Tag Archive | Parenting

The Daffodils at Monticello

IMG_0132 (800x533)“Thomas Jefferson believed in equality for all people.”  I actually read those words out loud to my son last fall.  He was only a month or so into first grade.  His class had already finished their first unit in social studies on Benjamin Franklin and moved on to their second unit, which was on Thomas Jefferson.  Those words were printed on the study sheet which his teacher sent home so the students could prepare for their upcoming test to conclude that unit.  The line under the word “equality” meant that this was one of the facts which our son had to know.  The study sheet was clear:  Thomas Jefferson should unequivocally be associated with the virtue of equality.

My wife and I looked at each other and rolled our eyes.  I might have let a quiet yet exasperated “ugh” slip from my throat.  We both learned to think critically at our liberal arts colleges.  We both have graduate training and spend our professional lives working with religious things.  We recognize hagiography when we see it, whether it is in the curriculum of the church or the curriculum of civic religion.  People deemed important in American history are treated no differently than saints of the Bible and our faith:  the stories told about them are selective.  Their virtues are lifted up, but too often, their flaws are not mentioned.

We know, too, about the problems with putting people on pedestals and calling them saints.  When folks find out what King David did to Bathsheba, not to mention Uriah the Hittite, or when they find out that Mother Teresa’s faith involved intellectual and spiritual wrestling that was never resolved, they find themselves confused, they seek the comfort of denial, and they feel betrayed by the teachers and institutions which taught them so poorly.  Truth can be traumatic, especially when it contradicts stories you have always been told.  And here we were watching, and even participating, as our child was being set up for the trauma of confusion, denial, betrayal, and distrust.  Ugh, indeed.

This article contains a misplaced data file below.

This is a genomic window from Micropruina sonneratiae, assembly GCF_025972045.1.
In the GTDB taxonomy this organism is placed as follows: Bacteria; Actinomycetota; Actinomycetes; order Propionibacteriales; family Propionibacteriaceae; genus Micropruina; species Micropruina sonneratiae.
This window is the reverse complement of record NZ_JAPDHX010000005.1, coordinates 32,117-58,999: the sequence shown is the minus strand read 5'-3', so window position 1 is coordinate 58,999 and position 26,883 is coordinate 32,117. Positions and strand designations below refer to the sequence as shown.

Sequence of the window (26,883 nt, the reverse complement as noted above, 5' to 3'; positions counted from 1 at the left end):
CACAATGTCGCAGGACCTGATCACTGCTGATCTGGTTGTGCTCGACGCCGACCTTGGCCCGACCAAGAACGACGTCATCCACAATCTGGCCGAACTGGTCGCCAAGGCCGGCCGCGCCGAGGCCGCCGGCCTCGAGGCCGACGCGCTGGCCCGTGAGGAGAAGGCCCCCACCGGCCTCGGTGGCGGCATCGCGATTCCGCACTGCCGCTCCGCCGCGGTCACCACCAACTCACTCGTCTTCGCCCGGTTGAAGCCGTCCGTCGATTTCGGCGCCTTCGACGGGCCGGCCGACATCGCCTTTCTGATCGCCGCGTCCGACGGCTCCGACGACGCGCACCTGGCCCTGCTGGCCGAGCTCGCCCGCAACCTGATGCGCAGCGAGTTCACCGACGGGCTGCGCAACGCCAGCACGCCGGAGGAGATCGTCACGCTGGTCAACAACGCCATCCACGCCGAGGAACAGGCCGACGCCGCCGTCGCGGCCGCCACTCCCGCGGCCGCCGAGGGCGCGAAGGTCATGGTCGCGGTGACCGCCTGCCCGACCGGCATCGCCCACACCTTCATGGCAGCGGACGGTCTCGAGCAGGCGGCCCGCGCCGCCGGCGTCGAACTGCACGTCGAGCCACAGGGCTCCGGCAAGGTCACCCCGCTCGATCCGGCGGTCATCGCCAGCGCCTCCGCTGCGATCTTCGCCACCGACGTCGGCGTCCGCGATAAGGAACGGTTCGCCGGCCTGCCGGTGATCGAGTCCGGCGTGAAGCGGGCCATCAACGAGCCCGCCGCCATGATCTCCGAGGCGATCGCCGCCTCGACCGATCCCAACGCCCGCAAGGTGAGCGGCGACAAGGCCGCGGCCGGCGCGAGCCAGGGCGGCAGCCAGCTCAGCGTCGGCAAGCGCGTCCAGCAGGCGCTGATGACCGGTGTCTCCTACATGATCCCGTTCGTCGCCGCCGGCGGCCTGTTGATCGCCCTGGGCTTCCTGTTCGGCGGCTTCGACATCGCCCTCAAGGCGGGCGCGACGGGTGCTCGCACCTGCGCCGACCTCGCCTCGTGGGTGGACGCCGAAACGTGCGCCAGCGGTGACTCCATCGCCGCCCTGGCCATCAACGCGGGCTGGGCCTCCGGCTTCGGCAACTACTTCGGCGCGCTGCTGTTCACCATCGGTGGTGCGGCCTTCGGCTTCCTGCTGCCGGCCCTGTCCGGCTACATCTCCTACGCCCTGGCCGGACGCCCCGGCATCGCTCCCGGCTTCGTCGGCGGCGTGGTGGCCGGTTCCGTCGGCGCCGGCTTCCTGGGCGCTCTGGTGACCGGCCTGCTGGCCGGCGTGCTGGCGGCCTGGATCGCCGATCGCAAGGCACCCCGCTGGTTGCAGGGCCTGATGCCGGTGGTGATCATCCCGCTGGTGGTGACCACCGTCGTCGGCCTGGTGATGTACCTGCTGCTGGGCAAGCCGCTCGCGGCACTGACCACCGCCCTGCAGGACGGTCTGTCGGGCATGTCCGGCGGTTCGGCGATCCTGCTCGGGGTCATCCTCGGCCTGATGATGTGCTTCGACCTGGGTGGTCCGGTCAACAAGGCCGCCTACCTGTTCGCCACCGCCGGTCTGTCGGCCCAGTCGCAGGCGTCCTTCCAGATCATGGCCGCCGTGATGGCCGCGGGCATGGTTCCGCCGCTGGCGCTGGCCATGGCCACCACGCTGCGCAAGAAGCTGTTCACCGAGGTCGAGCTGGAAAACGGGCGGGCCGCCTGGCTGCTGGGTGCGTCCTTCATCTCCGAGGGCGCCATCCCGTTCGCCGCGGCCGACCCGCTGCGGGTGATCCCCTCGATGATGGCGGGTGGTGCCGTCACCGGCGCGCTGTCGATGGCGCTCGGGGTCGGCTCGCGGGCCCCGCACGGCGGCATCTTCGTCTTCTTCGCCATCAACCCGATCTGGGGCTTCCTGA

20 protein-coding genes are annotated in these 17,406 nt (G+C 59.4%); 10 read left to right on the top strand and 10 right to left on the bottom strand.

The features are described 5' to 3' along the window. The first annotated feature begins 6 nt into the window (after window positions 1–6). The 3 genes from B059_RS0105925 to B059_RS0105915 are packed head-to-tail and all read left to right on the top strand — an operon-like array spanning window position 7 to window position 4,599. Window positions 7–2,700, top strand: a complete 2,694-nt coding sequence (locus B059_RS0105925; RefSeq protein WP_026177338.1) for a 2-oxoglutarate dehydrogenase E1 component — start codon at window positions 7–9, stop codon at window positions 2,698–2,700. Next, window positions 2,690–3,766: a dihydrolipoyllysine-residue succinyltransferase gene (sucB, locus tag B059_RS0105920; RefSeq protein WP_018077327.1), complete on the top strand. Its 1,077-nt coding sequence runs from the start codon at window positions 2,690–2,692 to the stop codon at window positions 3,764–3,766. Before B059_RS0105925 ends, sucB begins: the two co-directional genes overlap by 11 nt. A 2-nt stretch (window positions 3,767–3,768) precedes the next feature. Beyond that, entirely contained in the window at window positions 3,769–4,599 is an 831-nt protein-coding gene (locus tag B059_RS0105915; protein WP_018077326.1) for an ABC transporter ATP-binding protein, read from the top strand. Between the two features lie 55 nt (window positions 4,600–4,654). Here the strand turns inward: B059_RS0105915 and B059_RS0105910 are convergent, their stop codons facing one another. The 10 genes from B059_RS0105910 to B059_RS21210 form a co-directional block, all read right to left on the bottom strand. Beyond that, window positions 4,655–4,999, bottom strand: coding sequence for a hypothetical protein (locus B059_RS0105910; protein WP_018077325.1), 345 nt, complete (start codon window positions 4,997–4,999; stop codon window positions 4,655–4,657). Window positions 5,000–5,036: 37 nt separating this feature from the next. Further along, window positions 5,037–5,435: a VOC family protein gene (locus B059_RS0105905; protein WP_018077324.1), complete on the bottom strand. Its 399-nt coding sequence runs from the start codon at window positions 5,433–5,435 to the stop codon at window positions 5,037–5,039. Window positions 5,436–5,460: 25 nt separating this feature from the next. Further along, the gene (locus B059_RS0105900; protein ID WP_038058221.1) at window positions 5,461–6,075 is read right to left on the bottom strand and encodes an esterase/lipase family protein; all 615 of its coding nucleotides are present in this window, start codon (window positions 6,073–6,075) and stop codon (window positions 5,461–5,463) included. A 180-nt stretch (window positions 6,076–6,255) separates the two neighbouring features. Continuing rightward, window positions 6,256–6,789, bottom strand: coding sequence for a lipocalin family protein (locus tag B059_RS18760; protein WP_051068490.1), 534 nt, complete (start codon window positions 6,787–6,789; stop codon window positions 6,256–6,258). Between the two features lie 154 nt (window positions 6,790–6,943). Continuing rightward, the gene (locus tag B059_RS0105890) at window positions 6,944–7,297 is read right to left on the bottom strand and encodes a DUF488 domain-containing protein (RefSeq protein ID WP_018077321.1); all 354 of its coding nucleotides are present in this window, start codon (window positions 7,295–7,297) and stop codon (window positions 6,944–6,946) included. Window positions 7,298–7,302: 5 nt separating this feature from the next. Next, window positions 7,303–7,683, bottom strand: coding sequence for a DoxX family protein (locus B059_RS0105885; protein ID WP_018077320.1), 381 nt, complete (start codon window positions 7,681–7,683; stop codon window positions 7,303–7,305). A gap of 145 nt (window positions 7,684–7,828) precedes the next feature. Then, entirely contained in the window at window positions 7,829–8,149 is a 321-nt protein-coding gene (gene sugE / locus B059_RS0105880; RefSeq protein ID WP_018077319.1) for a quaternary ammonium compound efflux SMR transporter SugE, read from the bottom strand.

Since nothing escapes our child, he asked what was wrong, and we told him. We told him that Thomas Jefferson said and did some great things which promoted equality.  But, we explained, Thomas Jefferson also owned people who served him and his plantation as slaves, and we defined slavery as simply and clearly as we could.  Then, we encouraged him to ask his questions, so he did.  Was Thomas Jefferson really a bad guy?  No, but he lived in a time and place that accepted slavery as part of normal life.  Had his teacher lied to him?  No, we said; she was just following the curriculum and getting him ready for the test he had to take.  Was the curriculum dishonest?  Well, maybe not on purpose; some people think that children his age are not able to understand complicated things like slavery.

There was a lot we didn’t cover, but that was enough for that night; he knew how to answer the questions on the test, he knew that we love him and we would be honest with him, and he was not ready for more new information.  And frankly, we were all tired by that time.  He aced the test, and the class has gone on to deal with such figures as Harriet Tubman and Abraham Lincoln in their social studies classes.

But we all remember that conversation, and it has led us to have more conversations about history, about slavery, about fairness, and about truth.  Some time after that conversation, but with it still in our minds, we decided to take a Spring Break trip to Washington, DC, to learn more about the stories he was hearing in school.  And yesterday, as we were on our way home from our trip, we gave our son some choices, and he said he wanted to go to Monticello to learn more about Thomas Jefferson.